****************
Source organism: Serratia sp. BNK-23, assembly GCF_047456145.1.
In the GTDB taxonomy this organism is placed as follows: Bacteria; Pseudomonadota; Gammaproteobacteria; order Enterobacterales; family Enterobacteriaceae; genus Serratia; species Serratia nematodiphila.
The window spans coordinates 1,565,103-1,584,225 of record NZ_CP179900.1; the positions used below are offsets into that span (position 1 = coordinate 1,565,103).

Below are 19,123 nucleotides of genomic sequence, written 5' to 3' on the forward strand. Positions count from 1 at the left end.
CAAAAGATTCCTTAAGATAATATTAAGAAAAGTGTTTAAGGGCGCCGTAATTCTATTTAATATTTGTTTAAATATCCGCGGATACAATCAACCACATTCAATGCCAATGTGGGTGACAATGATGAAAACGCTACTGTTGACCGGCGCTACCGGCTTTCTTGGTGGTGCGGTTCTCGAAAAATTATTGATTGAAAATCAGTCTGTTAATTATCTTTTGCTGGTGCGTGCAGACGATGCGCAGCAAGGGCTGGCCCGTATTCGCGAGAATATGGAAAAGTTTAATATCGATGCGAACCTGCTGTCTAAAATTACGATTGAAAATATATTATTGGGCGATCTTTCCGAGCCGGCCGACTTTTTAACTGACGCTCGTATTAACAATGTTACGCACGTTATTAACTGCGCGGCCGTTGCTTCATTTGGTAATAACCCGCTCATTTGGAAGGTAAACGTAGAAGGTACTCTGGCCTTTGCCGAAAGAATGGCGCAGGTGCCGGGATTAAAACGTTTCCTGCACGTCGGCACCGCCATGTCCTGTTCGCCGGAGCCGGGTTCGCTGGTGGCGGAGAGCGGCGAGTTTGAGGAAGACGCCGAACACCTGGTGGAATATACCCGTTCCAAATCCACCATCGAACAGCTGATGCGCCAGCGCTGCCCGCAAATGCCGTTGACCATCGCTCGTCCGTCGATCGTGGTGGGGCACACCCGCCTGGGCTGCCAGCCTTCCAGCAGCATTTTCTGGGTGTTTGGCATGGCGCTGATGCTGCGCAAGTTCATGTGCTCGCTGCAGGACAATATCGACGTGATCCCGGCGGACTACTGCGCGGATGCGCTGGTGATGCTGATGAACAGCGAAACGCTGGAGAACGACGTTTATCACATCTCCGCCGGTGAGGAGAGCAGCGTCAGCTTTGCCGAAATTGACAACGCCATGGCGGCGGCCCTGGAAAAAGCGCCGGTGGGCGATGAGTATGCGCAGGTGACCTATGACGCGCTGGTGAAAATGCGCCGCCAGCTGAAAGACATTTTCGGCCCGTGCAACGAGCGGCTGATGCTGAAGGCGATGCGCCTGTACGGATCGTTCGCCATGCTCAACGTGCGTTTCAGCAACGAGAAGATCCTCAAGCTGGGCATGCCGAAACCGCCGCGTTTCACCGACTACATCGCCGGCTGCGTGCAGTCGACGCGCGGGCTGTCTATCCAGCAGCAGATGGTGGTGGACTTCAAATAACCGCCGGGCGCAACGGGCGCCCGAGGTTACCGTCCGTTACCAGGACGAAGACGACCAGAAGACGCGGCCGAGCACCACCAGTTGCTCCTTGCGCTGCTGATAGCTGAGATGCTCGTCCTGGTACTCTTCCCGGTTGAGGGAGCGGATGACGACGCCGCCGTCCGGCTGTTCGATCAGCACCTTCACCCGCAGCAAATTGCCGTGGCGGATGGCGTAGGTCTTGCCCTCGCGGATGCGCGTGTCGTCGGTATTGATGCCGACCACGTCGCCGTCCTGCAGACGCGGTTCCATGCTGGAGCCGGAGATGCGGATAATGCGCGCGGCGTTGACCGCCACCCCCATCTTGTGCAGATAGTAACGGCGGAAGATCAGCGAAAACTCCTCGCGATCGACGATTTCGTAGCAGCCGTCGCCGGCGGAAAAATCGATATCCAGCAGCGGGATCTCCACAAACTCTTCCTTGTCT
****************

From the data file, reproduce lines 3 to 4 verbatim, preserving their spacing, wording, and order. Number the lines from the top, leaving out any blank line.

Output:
The window spans coordinates 1,565,103-1,584,225 of record NZ_CP179900.1; the positions used below are offsets into that span (position 1 = coordinate 1,565,103).

Below are 19,123 nucleotides of genomic sequence, written 5' to 3' on the forward strand. Positions count from 1 at the left end.